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Natural vs transformed

«It can be considered an instance of ‘embodiment’ in which our brain interacts with our body». This is the comment made by Raffaella Rumiati, neuroscientist at SISSA in Trieste, on the results of research carried out by her group which reveals that the way we process different foods changes in accordance with our body mass index. With two behavioural and electroencephalographic experiments, the study demonstrated that people of normal weight tend to associate natural foods such as apples with their sensory characteristics such as sweetness or softness.

What happens when people hear voices that others don’t

People who hear voices — both with and without a diagnosed psychotic illness — are more sensitive than other subjects to a 125-year-old experiment designed to induce hallucinations. And the subjects’ ability to learn that these hallucinations were not real may help pinpoint those in need of psychiatric treatment, suggests a new Yale-led study published Aug. 11 in the journal Science. The research has been carried out by Philip Corlett and Al Powers, Yale University, and Chris Mathys, SISSA.

How to move objects at the nanoscale

To move a nanoparticle on the surface of a graphene sheet, you won’t need a “nano-arm”: by applying a temperature difference at the ends of the membrane, the nanocluster laying on it will drift from the hot region to the cold one. In addition, contrary to the laws ruling the world at the macroscale, the force acting on the particle – the so-called thermophoretic force – should not decrease as the sheet length rises, sporting a so-called ballistic behavior.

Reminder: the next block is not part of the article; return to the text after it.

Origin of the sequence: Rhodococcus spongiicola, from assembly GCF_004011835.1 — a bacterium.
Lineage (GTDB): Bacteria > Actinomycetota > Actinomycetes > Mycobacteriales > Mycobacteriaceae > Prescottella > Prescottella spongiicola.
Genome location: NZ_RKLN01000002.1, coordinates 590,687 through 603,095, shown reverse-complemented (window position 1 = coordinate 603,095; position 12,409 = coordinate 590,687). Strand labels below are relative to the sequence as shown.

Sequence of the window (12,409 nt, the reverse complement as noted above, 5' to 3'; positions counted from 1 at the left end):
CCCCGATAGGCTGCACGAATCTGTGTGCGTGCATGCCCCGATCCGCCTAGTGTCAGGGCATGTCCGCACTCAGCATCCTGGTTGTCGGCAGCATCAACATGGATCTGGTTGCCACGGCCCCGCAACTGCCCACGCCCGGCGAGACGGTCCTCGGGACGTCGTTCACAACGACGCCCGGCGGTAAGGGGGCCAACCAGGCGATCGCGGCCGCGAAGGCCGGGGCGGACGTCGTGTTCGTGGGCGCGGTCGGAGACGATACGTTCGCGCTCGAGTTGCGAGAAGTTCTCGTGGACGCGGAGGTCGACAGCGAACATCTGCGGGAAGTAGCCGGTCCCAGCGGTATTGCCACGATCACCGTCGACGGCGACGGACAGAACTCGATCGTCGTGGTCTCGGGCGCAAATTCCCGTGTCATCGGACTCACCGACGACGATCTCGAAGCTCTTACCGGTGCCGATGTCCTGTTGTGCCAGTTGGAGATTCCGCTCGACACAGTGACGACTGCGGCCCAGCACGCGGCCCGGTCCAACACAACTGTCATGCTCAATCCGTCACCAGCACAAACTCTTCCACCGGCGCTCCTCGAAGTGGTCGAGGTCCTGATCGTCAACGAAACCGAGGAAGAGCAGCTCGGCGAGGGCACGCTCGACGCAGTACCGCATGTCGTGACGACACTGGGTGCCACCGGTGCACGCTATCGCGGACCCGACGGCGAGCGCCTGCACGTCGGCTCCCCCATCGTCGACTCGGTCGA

People with autism are less surprised by the unexpected

Dr Rebecca Lawson and Professor Geraint Rees from UCL Wellcome Trust Centre for Neuroimaging, and Dr Christoph Mathys from SISSA found that adults with autism were less surprised by unexpected images in a simple learning task than adults without autism, and those who were the least surprised had the most pronounced symptoms. The results suggests that differences in how people with autism build visual expectations may link to social difficulties. The study shed new light on our understanding of how people with autism see the world differently.

Ex SISSA student awarded by European Physical Society

Her work tools are paper, pen and a whiteboard to use «when she needs to share ideas with others, discuss problems and look for solutions». Computers? «Yes, sometimes». Laura Foini fills everything with formulas and calculations – what is needed to study «systems out of equilibrium, my research sector, encompassed by the environment of statistical physics». It is a field in which this young researcher, born in 1984 in Brescia province, excels.

Flashes of light on the dark matter

A web that passes through infinite intergalactic spaces, a dense cosmic forest illuminated by very distant lights and a huge enigma to solve. These are the picturesque ingredients of a scientific research – carried out by an international team composed of researchers from the International School for Adavnced Studies (SISSA) and the Abdus Salam International Center for Theoretical Physics (ICTP) in Trieste, the Institute of Astronomy of Cambridge and the University of Washington – that adds an important element for understanding one of the fundamental components of our Universe: